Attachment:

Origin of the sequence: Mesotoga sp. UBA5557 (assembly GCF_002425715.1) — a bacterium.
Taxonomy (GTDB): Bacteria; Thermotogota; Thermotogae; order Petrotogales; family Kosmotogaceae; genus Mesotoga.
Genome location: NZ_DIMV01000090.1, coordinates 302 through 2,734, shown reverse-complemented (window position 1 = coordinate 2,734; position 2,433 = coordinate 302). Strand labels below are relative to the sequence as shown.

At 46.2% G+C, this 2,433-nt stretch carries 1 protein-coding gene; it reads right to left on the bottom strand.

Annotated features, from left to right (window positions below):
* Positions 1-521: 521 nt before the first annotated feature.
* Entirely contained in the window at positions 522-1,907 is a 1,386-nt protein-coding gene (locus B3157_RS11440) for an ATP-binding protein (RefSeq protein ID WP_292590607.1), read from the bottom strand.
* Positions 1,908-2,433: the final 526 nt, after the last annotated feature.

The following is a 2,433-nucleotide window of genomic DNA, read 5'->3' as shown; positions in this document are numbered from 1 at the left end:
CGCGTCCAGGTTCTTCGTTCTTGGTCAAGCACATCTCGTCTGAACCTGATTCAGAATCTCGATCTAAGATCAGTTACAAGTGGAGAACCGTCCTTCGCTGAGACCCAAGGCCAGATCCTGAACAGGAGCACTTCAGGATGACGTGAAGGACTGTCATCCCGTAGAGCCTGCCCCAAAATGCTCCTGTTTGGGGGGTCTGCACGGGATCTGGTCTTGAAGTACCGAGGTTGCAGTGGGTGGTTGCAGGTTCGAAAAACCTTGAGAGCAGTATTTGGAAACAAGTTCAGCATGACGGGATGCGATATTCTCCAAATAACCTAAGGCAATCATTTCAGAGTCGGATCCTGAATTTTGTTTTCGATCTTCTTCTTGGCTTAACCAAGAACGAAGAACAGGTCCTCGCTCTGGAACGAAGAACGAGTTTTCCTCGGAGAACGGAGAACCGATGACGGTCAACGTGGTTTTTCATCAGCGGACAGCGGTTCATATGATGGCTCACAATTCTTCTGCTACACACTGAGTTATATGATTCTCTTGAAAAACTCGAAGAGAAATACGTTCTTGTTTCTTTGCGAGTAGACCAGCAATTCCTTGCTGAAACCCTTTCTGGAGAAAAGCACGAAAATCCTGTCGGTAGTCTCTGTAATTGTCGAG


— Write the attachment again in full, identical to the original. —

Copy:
Origin of the sequence: Mesotoga sp. UBA5557 (assembly GCF_002425715.1) — a bacterium.
Taxonomy (GTDB): Bacteria; Thermotogota; Thermotogae; order Petrotogales; family Kosmotogaceae; genus Mesotoga.
Genome location: NZ_DIMV01000090.1, coordinates 302 through 2,734, shown reverse-complemented (window position 1 = coordinate 2,734; position 2,433 = coordinate 302). Strand labels below are relative to the sequence as shown.

At 46.2% G+C, this 2,433-nt stretch carries 1 protein-coding gene; it reads right to left on the bottom strand.

Annotated features, from left to right (window positions below):
* Positions 1-521: 521 nt before the first annotated feature.
* Entirely contained in the window at positions 522-1,907 is a 1,386-nt protein-coding gene (locus B3157_RS11440) for an ATP-binding protein (RefSeq protein ID WP_292590607.1), read from the bottom strand.
* Positions 1,908-2,433: the final 526 nt, after the last annotated feature.

The following is a 2,433-nucleotide window of genomic DNA, read 5'->3' as shown; positions in this document are numbered from 1 at the left end:
CGCGTCCAGGTTCTTCGTTCTTGGTCAAGCACATCTCGTCTGAACCTGATTCAGAATCTCGATCTAAGATCAGTTACAAGTGGAGAACCGTCCTTCGCTGAGACCCAAGGCCAGATCCTGAACAGGAGCACTTCAGGATGACGTGAAGGACTGTCATCCCGTAGAGCCTGCCCCAAAATGCTCCTGTTTGGGGGGTCTGCACGGGATCTGGTCTTGAAGTACCGAGGTTGCAGTGGGTGGTTGCAGGTTCGAAAAACCTTGAGAGCAGTATTTGGAAACAAGTTCAGCATGACGGGATGCGATATTCTCCAAATAACCTAAGGCAATCATTTCAGAGTCGGATCCTGAATTTTGTTTTCGATCTTCTTCTTGGCTTAACCAAGAACGAAGAACAGGTCCTCGCTCTGGAACGAAGAACGAGTTTTCCTCGGAGAACGGAGAACCGATGACGGTCAACGTGGTTTTTCATCAGCGGACAGCGGTTCATATGATGGCTCACAATTCTTCTGCTACACACTGAGTTATATGATTCTCTTGAAAAACTCGAAGAGAAATACGTTCTTGTTTCTTTGCGAGTAGACCAGCAATTCCTTGCTGAAACCCTTTCTGGAGAAAAGCACGAAAATCCTGTCGGTAGTCTCTGTAATTGTCGAG